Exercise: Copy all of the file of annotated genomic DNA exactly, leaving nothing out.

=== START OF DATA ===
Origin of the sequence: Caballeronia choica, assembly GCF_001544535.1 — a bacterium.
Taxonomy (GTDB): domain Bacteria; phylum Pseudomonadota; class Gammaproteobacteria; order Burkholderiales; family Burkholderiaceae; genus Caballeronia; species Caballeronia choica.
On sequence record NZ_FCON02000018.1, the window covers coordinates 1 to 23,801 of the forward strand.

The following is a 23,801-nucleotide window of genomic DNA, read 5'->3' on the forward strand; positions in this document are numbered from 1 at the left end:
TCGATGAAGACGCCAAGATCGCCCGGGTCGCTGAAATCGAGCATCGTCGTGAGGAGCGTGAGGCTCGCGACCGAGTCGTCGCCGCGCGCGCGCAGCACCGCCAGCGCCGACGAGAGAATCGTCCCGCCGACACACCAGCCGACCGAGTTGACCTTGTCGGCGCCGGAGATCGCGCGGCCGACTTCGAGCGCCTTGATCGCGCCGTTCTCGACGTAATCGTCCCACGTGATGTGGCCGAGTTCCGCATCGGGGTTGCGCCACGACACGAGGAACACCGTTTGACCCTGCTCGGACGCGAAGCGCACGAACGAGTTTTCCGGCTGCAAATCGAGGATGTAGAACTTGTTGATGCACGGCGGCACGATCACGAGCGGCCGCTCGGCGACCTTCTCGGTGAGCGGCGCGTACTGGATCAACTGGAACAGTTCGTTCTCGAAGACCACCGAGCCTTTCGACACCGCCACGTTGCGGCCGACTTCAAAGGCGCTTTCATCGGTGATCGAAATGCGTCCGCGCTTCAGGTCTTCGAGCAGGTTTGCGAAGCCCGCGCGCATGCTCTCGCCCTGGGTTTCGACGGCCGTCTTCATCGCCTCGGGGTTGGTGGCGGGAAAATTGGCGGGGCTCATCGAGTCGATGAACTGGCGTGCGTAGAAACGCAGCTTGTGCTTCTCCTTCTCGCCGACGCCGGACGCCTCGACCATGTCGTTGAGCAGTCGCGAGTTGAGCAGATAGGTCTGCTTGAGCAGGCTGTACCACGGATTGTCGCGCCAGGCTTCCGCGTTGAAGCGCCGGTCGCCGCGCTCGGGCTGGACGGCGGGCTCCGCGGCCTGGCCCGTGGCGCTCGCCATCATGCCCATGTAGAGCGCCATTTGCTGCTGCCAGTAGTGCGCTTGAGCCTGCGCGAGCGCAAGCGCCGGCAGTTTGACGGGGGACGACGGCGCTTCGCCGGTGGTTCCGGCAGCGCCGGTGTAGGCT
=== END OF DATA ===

Origin of the sequence: Caballeronia choica, assembly GCF_001544535.1 — a bacterium.
Taxonomy (GTDB): domain Bacteria; phylum Pseudomonadota; class Gammaproteobacteria; order Burkholderiales; family Burkholderiaceae; genus Caballeronia; species Caballeronia choica.
On sequence record NZ_FCON02000018.1, the window covers coordinates 1 to 23,801 of the forward strand.

The following is a 23,801-nucleotide window of genomic DNA, read 5'->3' on the forward strand; positions in this document are numbered from 1 at the left end:
TCGATGAAGACGCCAAGATCGCCCGGGTCGCTGAAATCGAGCATCGTCGTGAGGAGCGTGAGGCTCGCGACCGAGTCGTCGCCGCGCGCGCGCAGCACCGCCAGCGCCGACGAGAGAATCGTCCCGCCGACACACCAGCCGACCGAGTTGACCTTGTCGGCGCCGGAGATCGCGCGGCCGACTTCGAGCGCCTTGATCGCGCCGTTCTCGACGTAATCGTCCCACGTGATGTGGCCGAGTTCCGCATCGGGGTTGCGCCACGACACGAGGAACACCGTTTGACCCTGCTCGGACGCGAAGCGCACGAACGAGTTTTCCGGCTGCAAATCGAGGATGTAGAACTTGTTGATGCACGGCGGCACGATCACGAGCGGCCGCTCGGCGACCTTCTCGGTGAGCGGCGCGTACTGGATCAACTGGAACAGTTCGTTCTCGAAGACCACCGAGCCTTTCGACACCGCCACGTTGCGGCCGACTTCAAAGGCGCTTTCATCGGTGATCGAAATGCGTCCGCGCTTCAGGTCTTCGAGCAGGTTTGCGAAGCCCGCGCGCATGCTCTCGCCCTGGGTTTCGACGGCCGTCTTCATCGCCTCGGGGTTGGTGGCGGGAAAATTGGCGGGGCTCATCGAGTCGATGAACTGGCGTGCGTAGAAACGCAGCTTGTGCTTCTCCTTCTCGCCGACGCCGGACGCCTCGACCATGTCGTTGAGCAGTCGCGAGTTGAGCAGATAGGTCTGCTTGAGCAGGCTGTACCACGGATTGTCGCGCCAGGCTTCCGCGTTGAAGCGCCGGTCGCCGCGCTCGGGCTGGACGGCGGGCTCCGCGGCCTGGCCCGTGGCGCTCGCCATCATGCCCATGTAGAGCGCCATTTGCTGCTGCCAGTAGTGCGCTTGAGCCTGCGCGAGCGCAAGCGCCGGCAGTTTGACGGGGGACGACGGCGCTTCGCCGGTGGTTCCGGCAGCGCCGGTGTAGGCT